Bruce Arthur, BizNasty, Raffi Torres and Twitter

Twitter has become the new medium for instant sports reporting. Gone are the days where fans would only find out about stories 24 hours later when published in the newspaper. Now, Twitter is making the stories. There was no better example than Sunday night. Two of the best known Twitter users in Canada are National Post columnist Bruce Arthur and Phoenix Coyotes player (er, benchwarmer) Paul Bissonnette.

On Sunday night, Bissonnette attended the (last?) annual Phoenix Coyotes Halloween party; as a disclaimer, all NHL teams do these as a sort of break a month into the season. Bissonnette Tweeted a photo of follow Coyote Raffi Torres and his wife dressed as Jay-Z and Beyonce. The problem with the costume is Torres used blackface to make his skin the same colour as Jay-Z’s. This could be taken in two ways, one as a necessary part of a costume of someone with a different skin-tone (Dwayne Wade used whiteface when he dressed as Justin Timberlake a few years ago), or as ignorant and/or racist. Arthur choose the latter.

Just minutes after the photo was Tweeted, Arthur replied with, “Blackface, really?” and then:

A firestorm ensued. Arthur received hundreds of replies, most disagreeing with him. People told him he was living in the past, it isn’t racist to use blackface anymore. Now here is where I interject my small amount of commentary on the Torres issue. Someone who is white (or Latino, or Asian etc.) who wants to dress as someone who is black for Halloween has three options. The first is to keep their original skin-tone and go as “White Jay-Z”, which might not go over very well with some black people. The second is to do what Torres did, use blackface, make the costume look authentic; as we know, this could also be considered racism. The third is the worst choice of all, to feel like you can’t go as someone of a different skin-tone. This is racism, no doubt about it. Torres, who wanted to give tribute to his favourite rapper, had a difficult decision to make – whether he saw it as a difficult decision is another matter.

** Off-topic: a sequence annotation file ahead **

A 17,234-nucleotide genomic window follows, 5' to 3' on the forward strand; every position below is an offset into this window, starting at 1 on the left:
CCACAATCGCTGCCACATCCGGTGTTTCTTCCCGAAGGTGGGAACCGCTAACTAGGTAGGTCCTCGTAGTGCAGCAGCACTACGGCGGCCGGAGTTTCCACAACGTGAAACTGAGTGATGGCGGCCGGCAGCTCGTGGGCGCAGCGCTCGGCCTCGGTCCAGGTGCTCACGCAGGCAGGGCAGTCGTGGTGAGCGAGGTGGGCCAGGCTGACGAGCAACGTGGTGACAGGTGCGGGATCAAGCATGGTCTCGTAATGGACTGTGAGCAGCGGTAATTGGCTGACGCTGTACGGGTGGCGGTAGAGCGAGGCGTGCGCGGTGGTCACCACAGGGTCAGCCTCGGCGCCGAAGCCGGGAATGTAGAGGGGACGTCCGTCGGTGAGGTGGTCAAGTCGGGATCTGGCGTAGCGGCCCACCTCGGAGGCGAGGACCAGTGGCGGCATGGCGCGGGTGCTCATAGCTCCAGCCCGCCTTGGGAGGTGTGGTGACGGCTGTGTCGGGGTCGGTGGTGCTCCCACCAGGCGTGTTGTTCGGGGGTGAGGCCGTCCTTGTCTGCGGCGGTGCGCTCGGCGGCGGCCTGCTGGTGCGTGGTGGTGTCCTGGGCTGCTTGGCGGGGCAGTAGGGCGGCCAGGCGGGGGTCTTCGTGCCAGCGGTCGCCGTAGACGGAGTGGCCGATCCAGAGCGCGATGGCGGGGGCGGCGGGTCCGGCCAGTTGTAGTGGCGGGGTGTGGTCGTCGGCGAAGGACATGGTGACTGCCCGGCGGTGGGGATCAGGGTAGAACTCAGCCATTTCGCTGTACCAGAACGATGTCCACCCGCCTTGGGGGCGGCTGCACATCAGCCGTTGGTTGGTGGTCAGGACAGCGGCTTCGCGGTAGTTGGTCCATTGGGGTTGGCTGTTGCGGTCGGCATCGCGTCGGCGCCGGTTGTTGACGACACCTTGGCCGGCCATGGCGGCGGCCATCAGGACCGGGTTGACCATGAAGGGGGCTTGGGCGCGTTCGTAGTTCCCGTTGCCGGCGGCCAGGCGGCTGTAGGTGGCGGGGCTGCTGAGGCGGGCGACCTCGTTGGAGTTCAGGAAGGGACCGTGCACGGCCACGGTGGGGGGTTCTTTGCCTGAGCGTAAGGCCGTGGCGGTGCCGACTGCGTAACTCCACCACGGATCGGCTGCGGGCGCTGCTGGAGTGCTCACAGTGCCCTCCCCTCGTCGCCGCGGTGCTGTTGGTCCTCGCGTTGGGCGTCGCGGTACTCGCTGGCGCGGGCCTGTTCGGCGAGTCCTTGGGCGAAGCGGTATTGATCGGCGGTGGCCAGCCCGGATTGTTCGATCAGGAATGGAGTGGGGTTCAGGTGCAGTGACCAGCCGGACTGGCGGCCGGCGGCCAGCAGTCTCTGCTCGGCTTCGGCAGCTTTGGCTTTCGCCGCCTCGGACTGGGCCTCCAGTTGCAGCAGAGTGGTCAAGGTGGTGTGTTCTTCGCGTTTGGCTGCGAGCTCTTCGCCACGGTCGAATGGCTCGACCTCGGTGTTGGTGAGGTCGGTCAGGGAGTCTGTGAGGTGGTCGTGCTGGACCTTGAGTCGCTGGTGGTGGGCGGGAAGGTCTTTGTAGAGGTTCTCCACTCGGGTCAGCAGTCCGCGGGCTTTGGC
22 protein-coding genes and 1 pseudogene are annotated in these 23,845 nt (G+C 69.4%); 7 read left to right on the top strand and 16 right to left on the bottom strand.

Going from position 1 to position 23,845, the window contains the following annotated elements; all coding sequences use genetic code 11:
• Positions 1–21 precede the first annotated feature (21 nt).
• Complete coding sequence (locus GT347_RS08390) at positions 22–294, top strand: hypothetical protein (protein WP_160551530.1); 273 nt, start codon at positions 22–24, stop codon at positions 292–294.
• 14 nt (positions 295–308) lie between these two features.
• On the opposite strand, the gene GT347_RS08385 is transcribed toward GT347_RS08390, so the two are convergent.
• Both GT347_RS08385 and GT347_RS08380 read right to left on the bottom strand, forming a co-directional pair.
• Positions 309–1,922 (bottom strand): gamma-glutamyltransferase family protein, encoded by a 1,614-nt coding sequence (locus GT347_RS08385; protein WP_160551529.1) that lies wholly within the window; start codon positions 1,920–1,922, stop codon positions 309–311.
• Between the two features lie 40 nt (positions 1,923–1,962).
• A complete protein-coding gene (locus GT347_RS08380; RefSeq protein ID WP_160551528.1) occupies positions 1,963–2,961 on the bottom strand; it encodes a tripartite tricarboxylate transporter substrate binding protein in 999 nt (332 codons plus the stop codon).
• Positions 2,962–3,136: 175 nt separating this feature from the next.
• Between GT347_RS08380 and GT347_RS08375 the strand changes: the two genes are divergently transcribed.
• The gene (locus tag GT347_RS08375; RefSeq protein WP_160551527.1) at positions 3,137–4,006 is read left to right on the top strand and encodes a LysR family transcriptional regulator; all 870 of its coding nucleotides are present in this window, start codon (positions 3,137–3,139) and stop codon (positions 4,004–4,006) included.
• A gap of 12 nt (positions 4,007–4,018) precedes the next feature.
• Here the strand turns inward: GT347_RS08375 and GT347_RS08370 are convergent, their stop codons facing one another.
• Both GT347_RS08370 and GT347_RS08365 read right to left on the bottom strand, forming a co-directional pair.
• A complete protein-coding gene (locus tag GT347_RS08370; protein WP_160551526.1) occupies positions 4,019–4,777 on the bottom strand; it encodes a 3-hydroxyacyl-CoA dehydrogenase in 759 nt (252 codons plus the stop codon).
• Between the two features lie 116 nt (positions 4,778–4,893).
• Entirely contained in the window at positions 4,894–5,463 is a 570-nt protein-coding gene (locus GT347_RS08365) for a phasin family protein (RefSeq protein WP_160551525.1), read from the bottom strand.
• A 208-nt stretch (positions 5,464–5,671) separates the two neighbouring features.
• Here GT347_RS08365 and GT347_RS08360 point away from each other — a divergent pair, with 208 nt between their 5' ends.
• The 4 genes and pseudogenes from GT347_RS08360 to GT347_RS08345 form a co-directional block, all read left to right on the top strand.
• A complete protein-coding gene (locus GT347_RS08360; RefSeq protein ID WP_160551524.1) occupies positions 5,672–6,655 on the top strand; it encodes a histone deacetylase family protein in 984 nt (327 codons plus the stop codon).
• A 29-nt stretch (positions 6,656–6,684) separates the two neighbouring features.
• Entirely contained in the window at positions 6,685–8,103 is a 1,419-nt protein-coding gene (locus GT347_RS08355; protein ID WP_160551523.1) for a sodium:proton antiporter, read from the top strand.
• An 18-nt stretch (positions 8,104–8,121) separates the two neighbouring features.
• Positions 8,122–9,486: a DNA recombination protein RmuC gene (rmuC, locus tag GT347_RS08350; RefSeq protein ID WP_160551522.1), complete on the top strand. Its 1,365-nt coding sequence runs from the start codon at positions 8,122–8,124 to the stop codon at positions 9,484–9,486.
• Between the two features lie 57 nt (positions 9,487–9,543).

There were two stories published on Monday Morning with very contrasting views. The first was by Greg Wyshynski in Yahoo’s Puck Daddy Blog. Wyshynski took the side of Torres, writing that no was no intent of racism. Later in the day, Arthur published his view on the issue on the National Post’s website. Within less than 24 hours of Bissonnette posting the picture, it became front page news on the top hockey blog in the world and other mainstream sites such as

And the polarizing views on headshots and fighting in hockey were nothing compared to the polarizing views on blackface. If Arthur hadn’t responded to Bissonnette’s Tweet, none of the media attention would have followed. None of Canada’s other hockey writers took the decisive stance that Arthur did. Twitter made this story. It could not have happened five years ago. At the very least, Arthur (as well as Twitter for being the medium) deserves a lot of credit for shedding some light on blackface, something that many Canadians (myself included, until yesterday) have little knowledge of.